Friday, July 20, 2012
Given the popularity of “reality TV” programs and the large number of pet owners in the world, it’s not really surprising that dog training reality shows exist. First there was the Dog Whisperer with Cesar Millan. Then came Victoria Stillwell’s It’s Me or the Dog, aka “Supernanny for dogs.” More recently, CBS began airing episodes of Dogs in the City with Justin Silver.
I've watched that show, but since I just have cats it was purely for entertainment purposes rather than learning about dog training or getting tips to solve a dog behavior problem. From that perspective, it’s amusing to watch; however, I’m aware that many dog owners and dog trainers have major issues with the methods and scenarios portrayed on the show, and I think they have valid concerns.
I do believe it’s possible for a dog owner to glean some helpful information from Dogs in the City or any other dog training reality show, and in that respect these shows could be helpful. Still, they might just as easily be detrimental…to the dog as well as their family.
The main concerns I have with owners taking tips from a dog training reality show are 1) unrealistic expectations, 2) the “one size fits all” misconception and 3) unsafe training techniques. I’ll cover each of those briefly.
Most people understand that reality shows are scripted just like every other TV program. Scenarios are meticulously planned, executed and edited until there is little, if any, resemblance to real life. No network would ever take the chance that “good TV” just magically happened while the cameras rolled, and dog training reality shows are no exception.
Nevertheless, some people mistakenly believe that a behavior problem presented on the show can actually be resolved as quickly and easily as they make it seem. People buy into the show’s concept that you can make a few minor adjustments and voila, your misbehaving dog becomes an angel and everyone lives happily ever after. Sadly, that’s not going to happen in real life, because good dog training takes patience, consistency, commitment, practice and time.
One Size Fits All
Dog training reality TV shows would have you believe that you could employ the same techniques used on the show with your own dog and have a positive outcome. That’s not necessarily true because every dog is an individual, and what works for someone else’s dog may not work for yours. A dog’s age, temperament, history and physical ability should all be considered, and could affect whether a technique will be successful or not. Despite what’s shown on the show, there is no “one size fits all” solution to any dog behavior problem.
Unsafe Training Techniques
This is the biggest issue I have with dog training reality shows. When Dogs in the City first aired, many online discussions centered around the qualifications (or lack thereof) of Justin Silver, the show’s star. Dog trainers in particular doubted the claims that he was a dog behaviorist in real life, and said he was actually a stand-up comic and a dog walker with no formal education or experience as a dog trainer.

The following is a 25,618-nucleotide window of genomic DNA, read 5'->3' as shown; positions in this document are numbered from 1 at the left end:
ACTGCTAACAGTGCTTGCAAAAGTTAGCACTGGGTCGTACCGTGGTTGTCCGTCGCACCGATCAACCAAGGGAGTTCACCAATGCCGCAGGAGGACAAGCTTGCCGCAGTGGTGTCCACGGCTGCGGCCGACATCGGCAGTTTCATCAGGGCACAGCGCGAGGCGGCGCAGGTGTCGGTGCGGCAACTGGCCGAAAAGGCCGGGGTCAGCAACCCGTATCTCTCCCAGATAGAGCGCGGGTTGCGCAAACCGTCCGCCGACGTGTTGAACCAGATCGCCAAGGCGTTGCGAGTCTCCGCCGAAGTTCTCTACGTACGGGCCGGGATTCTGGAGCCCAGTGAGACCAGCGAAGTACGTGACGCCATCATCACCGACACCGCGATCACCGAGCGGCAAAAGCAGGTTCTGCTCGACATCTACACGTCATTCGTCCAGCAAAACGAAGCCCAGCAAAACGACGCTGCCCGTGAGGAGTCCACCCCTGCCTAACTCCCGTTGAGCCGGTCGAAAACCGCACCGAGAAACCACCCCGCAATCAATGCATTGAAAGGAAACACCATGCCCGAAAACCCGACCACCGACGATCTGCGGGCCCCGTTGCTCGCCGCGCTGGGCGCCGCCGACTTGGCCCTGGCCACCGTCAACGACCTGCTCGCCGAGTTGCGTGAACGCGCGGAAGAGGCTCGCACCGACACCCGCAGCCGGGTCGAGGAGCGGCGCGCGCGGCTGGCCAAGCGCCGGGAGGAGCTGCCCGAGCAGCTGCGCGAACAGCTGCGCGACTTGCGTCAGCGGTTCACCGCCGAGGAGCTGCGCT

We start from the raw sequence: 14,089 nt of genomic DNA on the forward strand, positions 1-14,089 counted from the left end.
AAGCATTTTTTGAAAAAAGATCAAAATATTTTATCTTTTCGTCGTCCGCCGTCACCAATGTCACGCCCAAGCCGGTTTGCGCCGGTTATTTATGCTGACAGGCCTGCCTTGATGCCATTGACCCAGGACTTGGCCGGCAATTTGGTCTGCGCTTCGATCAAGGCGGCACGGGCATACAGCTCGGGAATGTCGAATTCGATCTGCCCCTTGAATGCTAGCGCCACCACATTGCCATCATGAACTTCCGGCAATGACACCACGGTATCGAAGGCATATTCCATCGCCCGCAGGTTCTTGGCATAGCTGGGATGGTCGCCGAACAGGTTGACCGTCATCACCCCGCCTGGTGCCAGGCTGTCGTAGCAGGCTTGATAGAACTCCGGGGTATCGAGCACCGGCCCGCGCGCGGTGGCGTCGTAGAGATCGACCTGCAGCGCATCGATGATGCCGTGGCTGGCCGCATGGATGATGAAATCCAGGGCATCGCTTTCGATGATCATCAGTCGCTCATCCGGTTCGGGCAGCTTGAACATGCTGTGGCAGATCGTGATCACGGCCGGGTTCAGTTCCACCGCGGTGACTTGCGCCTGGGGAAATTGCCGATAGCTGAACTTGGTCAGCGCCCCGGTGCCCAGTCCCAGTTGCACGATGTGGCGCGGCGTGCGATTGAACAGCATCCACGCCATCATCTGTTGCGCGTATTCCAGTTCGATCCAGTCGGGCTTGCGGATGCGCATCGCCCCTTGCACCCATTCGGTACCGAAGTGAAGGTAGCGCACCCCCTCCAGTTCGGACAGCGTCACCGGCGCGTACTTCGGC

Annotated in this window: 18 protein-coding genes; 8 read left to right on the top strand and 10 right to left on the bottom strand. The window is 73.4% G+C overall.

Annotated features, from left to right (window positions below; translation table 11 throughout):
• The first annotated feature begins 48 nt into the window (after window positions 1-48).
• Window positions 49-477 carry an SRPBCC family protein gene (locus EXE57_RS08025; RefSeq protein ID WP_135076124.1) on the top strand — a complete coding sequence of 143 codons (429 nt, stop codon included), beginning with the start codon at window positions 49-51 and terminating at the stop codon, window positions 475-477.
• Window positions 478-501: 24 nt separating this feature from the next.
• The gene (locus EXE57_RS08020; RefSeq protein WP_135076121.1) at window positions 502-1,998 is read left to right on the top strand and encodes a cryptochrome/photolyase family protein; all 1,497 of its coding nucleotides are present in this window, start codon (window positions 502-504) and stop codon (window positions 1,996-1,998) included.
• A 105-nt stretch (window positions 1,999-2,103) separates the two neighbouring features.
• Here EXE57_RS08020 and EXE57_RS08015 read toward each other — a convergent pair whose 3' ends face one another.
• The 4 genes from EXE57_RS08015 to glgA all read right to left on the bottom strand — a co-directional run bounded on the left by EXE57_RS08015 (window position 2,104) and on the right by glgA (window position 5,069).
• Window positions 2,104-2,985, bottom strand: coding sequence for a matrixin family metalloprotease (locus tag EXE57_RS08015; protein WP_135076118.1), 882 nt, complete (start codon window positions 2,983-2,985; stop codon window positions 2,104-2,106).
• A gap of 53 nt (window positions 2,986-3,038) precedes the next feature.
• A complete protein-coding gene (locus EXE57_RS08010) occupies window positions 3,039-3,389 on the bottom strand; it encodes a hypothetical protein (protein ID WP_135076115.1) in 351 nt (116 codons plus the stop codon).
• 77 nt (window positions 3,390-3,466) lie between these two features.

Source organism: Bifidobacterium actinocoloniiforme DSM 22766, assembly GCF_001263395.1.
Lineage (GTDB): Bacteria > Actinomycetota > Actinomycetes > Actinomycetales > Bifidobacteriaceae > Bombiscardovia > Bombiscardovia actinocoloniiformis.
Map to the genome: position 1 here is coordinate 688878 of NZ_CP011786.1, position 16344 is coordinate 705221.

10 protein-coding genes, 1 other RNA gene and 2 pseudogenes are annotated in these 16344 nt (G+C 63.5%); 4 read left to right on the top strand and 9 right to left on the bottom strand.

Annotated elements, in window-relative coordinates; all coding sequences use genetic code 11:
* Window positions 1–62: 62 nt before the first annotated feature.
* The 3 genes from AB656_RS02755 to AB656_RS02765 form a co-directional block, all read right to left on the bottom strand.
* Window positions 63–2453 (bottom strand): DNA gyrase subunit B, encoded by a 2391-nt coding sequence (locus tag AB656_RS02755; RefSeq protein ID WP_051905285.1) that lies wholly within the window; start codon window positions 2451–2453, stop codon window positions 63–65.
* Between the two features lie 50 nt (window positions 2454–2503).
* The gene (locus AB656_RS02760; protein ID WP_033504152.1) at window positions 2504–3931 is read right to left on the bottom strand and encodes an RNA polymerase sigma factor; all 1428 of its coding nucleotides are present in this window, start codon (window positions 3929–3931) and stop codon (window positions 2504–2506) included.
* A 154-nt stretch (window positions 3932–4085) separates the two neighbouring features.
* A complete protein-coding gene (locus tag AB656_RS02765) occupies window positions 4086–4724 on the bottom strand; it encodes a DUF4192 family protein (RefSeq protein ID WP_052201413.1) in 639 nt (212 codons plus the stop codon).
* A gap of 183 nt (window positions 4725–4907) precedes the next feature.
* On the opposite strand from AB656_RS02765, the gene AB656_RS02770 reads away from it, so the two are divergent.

I didn’t research Justin Silver’s background, so I don’t know if he’s qualified to give out dog training tips on television. What I do know is that, again, this is a reality TV show and not real life. It’s entirely possible that CBS chose him not for his dog training skills or experience, but for his likeability and good looks. Yes, he’s cute, funny and charismatic, but that doesn’t mean he’s presenting safe training techniques. In fact, there are many examples online of specific techniques of his that both dog trainers and dog owners took issue with. One said “As a trainer I was appalled at some of the things I have seen on each episode… I would not recommend this show to any client as a way to pick up more tips.”
I also saw things that could be incredibly harmful if anyone in real life attempted them with their own dog. One episode featured a severely overweight and overfed Puggle. Justin’s recommendations for a proper diet and providing more exercise were fine. The family played games with the dog at a park and then Justin told them they’d be going on a 5k run with the dog later that day! They filmed the poor obese dog dutifully trotting along with his overweight owners, and they all triumphantly crossed the finish line.
Now, a responsible pet owner would take their dog to the vet for a thorough checkup before undergoing any exercise regimen. They certainly wouldn’t make an obese dog run a 5k race when the only exercise they ever got before was waddling into the kitchen for their CANIDAE food! Maybe what was shown was the way it actually went down, but more likely it was all for dramatic effect.
I can’t say this often enough – reality TV dog training is not real life. Problems arise when dog owners who don’t know anything about dog training or how reality shows work decide to try out what they see. I really wish these types of shows came with a warning, something along the lines of, “This show is for entertainment purposes only. Do not try this at home.”
Photo by gomagoti
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